Allen Bond, CFA, Portfolio Manager
Entrenched Player Integral in Growth of Electronic Payment Transactions
Founded in 1966 as part of a multi-bank consortium, MasterCard is a global leader in facilitating electronic payment transactions. The company processed more than 70 billion such transactions in 2017, providing a key link among consumers, banks, and merchants. For their part in this ecosystem, MasterCard earns a small fraction of the dollar value of each of these transactions.
As a result, transaction volume and transaction growth form the foundation of the investment case for MasterCard. MasterCard is the world’s second largest electronic payments processor, trailing Visa but ahead of China-based UnionPay and meaningfully larger than American Express and Discover in terms of purchase volume1.
Scale is a critical success factor in the electronic payment business, both in terms of growth and profitability. On the surface, the importance of scale indicates a tremendous advantage for industry-leader Visa, relative to all competitors. However, our analysis suggests that MasterCard is equally well-positioned, boasting a top-100 global brand2 and a similarly sized global acceptance network3. Consequently, we believe both companies are similarly poised to benefit from the global trend in which electronic payments are increasingly displacing cash payments.
Beyond traditional credit card transaction processing, MasterCard is developing infrastructure in new payment ‘rails’ and new forms of acceptance. New payment rails include MasterCard debit, used to conduct nearly 40 billion transactions last year, and ‘fast ACH4’, which is expected to advance MasterCard’s inroads with business-to-business (B2B) and business-to-consumer (B2C) transactions. New forms of acceptance include the use of QR codes5 that can turn nearly any smart mobile device into an acceptance terminal. This type of innovation is key to growth in emerging economies that may lack traditional acceptance infrastructure.
All told, we expect MasterCard to post annual double-digit revenue and mid-teens EPS growth for the foreseeable future. This expectation is supported by the company’s strong global market position, the increasing prevalence of electronic transactions, and the powerful operating leverage inherent in MasterCard’s business model.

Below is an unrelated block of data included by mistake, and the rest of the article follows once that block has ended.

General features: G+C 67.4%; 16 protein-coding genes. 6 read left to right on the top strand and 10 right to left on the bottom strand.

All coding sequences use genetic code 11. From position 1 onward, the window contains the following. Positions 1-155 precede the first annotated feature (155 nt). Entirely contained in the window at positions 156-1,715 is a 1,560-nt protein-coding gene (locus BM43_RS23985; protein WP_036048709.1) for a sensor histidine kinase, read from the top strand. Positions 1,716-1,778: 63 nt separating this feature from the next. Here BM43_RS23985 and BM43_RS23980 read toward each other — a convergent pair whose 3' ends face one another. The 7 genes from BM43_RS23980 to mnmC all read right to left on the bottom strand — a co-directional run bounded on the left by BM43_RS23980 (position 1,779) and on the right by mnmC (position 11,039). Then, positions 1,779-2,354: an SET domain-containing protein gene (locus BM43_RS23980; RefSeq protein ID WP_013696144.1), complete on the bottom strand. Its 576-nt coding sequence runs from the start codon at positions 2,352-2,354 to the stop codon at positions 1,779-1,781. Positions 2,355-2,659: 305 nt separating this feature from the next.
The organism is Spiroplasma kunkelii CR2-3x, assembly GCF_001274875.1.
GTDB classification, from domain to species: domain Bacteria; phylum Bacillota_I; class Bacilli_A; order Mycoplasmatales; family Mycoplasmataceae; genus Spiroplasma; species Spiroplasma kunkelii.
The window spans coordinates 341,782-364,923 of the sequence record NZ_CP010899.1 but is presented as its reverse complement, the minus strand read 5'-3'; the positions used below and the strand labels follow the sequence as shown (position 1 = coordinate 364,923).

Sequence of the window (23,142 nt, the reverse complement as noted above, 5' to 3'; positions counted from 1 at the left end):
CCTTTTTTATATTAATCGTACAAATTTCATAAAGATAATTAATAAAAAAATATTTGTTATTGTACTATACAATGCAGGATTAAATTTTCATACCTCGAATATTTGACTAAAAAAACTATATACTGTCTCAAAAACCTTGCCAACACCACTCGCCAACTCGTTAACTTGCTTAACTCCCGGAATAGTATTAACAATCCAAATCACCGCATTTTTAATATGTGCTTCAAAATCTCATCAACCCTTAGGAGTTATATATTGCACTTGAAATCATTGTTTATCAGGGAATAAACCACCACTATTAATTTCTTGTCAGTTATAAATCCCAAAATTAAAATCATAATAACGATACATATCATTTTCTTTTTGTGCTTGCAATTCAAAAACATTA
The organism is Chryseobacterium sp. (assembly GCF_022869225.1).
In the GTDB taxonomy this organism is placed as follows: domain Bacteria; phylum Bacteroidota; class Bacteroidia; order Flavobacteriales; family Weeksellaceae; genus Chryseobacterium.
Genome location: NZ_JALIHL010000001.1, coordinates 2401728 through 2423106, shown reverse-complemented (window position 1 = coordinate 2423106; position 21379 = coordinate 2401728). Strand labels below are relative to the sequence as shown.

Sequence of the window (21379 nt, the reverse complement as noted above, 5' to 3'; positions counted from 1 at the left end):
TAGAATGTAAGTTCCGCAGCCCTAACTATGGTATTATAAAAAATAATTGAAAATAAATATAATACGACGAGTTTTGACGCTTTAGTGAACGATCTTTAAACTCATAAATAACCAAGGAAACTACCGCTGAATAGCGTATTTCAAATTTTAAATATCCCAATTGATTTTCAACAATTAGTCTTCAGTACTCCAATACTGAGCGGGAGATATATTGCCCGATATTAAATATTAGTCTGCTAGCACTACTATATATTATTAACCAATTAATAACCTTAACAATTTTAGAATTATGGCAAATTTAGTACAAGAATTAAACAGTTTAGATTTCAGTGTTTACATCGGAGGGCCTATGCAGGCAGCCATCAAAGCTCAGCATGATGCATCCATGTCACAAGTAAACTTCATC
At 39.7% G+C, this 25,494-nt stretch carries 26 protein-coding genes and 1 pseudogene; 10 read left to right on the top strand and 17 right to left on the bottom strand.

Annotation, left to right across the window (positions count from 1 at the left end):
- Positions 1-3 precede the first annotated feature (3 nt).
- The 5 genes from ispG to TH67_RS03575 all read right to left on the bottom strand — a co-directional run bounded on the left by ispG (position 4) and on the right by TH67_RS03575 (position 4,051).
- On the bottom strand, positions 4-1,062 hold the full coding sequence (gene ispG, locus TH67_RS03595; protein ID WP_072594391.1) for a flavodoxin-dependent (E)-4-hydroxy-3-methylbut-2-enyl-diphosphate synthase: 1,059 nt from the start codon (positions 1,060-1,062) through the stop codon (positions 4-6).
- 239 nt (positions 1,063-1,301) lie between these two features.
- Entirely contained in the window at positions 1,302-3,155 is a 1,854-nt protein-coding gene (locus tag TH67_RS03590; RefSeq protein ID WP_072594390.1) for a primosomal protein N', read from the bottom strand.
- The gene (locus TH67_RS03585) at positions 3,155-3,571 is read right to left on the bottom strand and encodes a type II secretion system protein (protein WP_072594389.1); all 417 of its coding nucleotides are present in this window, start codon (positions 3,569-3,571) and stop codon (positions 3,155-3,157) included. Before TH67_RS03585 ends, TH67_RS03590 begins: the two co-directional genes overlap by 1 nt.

Our most frequently received question regarding MasterCard is as follows: ‘Why invest in MasterCard and not Visa?’ The simple answer is that MasterCard meets our requirement of consistently high Return on Equity whereas Visa does not, due to Visa’s more equity-weighted capital structure. Beyond that, we believe the companies are nearly identical but that MasterCard’s smaller size implies greater growth opportunities.
Aside from competition by Visa and other traditional payment processors, we are monitoring a variety of emerging potential competitive threats. These include relatively established companies such as PayPal and Square, as well as newer alternatives such as Apple Pay, Google Wallet, Zelle, and Venmo. In all cases, our business risk analysis centers on whether or not the adoption a new payment solution would result in lost traffic on MasterCard’s networks.
Thus far, traditional credit card networks have maintained their role in the bulk of electronic payment processing. We attribute this resilience to the consumer popularity of credit card rewards programs, the economic benefits derived by banks from enabling credit card payments, and the proven security and convenience of credit card platforms.
We first purchased MasterCard shares for the Quality Growth Strategy in September 2015. The subsequent two-plus year holding period is meaningful, but it places MasterCard squarely into the ‘newer holdings’ category within a portfolio characterized by a six-to-seven year average holding period. Since we initiated the position, MasterCard shares have produced a total cumulative return of approximately 30%, outperforming the S&P 500 Index by approximately 11%6. We attribute this market-beating return to the company’s strong business execution, which resulted in sales and EPS growth ahead of expectations.
MasterCard demonstrates many of the key business characteristics we look for in investment candidates. These include strong competitive advantages, well-defined long-term growth drivers, and consistent free cash flow generation. Looking forward, we believe MasterCard is well-positioned for continued growth and business value creation.
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2Source:Per Interbrand.com, MasterCard is the world’s 76th best brand and Visa 61st. http://interbrand.com/best-brands/best-global-brands/2016/ranking/
4ACH: Automated Clearing House, an existing payment network commonly used for electronic bank deposits.
5QR Code: Quick Response Code, an increasingly common form of barcode.
6Internal Source:Total return as of 12/31/17.
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